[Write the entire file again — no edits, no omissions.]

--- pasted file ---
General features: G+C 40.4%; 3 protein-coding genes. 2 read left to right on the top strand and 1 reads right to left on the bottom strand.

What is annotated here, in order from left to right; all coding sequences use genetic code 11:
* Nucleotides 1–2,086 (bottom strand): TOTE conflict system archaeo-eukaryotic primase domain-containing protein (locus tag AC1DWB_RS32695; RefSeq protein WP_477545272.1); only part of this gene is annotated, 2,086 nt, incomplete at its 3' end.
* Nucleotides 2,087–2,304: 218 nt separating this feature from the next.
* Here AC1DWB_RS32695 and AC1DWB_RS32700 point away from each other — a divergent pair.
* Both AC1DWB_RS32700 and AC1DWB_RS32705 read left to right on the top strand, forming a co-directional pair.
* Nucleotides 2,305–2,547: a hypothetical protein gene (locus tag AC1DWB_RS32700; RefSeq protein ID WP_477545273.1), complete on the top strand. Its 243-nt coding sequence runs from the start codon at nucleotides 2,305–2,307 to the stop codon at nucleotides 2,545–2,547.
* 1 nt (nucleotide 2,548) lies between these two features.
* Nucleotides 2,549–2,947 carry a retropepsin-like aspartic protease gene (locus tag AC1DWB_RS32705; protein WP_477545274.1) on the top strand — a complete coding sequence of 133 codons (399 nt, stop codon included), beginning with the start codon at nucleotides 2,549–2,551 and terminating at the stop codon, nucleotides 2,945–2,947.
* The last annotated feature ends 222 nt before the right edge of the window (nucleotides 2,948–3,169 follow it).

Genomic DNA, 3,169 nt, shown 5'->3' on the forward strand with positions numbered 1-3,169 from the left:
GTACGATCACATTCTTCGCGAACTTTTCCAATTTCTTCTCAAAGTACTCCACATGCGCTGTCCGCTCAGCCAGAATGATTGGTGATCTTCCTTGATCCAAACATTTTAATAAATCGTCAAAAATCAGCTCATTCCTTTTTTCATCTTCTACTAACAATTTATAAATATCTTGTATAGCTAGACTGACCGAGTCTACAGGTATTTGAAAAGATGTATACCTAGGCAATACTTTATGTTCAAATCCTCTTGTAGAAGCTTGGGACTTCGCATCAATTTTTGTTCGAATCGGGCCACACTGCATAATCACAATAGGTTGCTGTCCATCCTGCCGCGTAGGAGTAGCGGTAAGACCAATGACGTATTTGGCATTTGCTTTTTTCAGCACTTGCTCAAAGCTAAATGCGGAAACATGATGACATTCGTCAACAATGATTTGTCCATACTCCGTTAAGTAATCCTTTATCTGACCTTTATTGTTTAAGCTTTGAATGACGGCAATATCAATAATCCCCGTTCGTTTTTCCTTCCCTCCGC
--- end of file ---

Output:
General features: G+C 40.4%; 3 protein-coding genes. 2 read left to right on the top strand and 1 reads right to left on the bottom strand.

What is annotated here, in order from left to right; all coding sequences use genetic code 11:
* Nucleotides 1–2,086 (bottom strand): TOTE conflict system archaeo-eukaryotic primase domain-containing protein (locus tag AC1DWB_RS32695; RefSeq protein WP_477545272.1); only part of this gene is annotated, 2,086 nt, incomplete at its 3' end.
* Nucleotides 2,087–2,304: 218 nt separating this feature from the next.
* Here AC1DWB_RS32695 and AC1DWB_RS32700 point away from each other — a divergent pair.
* Both AC1DWB_RS32700 and AC1DWB_RS32705 read left to right on the top strand, forming a co-directional pair.
* Nucleotides 2,305–2,547: a hypothetical protein gene (locus tag AC1DWB_RS32700; RefSeq protein ID WP_477545273.1), complete on the top strand. Its 243-nt coding sequence runs from the start codon at nucleotides 2,305–2,307 to the stop codon at nucleotides 2,545–2,547.
* 1 nt (nucleotide 2,548) lies between these two features.
* Nucleotides 2,549–2,947 carry a retropepsin-like aspartic protease gene (locus tag AC1DWB_RS32705; protein WP_477545274.1) on the top strand — a complete coding sequence of 133 codons (399 nt, stop codon included), beginning with the start codon at nucleotides 2,549–2,551 and terminating at the stop codon, nucleotides 2,945–2,947.
* The last annotated feature ends 222 nt before the right edge of the window (nucleotides 2,948–3,169 follow it).

Genomic DNA, 3,169 nt, shown 5'->3' on the forward strand with positions numbered 1-3,169 from the left:
GTACGATCACATTCTTCGCGAACTTTTCCAATTTCTTCTCAAAGTACTCCACATGCGCTGTCCGCTCAGCCAGAATGATTGGTGATCTTCCTTGATCCAAACATTTTAATAAATCGTCAAAAATCAGCTCATTCCTTTTTTCATCTTCTACTAACAATTTATAAATATCTTGTATAGCTAGACTGACCGAGTCTACAGGTATTTGAAAAGATGTATACCTAGGCAATACTTTATGTTCAAATCCTCTTGTAGAAGCTTGGGACTTCGCATCAATTTTTGTTCGAATCGGGCCACACTGCATAATCACAATAGGTTGCTGTCCATCCTGCCGCGTAGGAGTAGCGGTAAGACCAATGACGTATTTGGCATTTGCTTTTTTCAGCACTTGCTCAAAGCTAAATGCGGAAACATGATGACATTCGTCAACAATGATTTGTCCATACTCCGTTAAGTAATCCTTTATCTGACCTTTATTGTTTAAGCTTTGAATGACGGCAATATCAATAATCCCCGTTCGTTTTTCCTTCCCTCCGC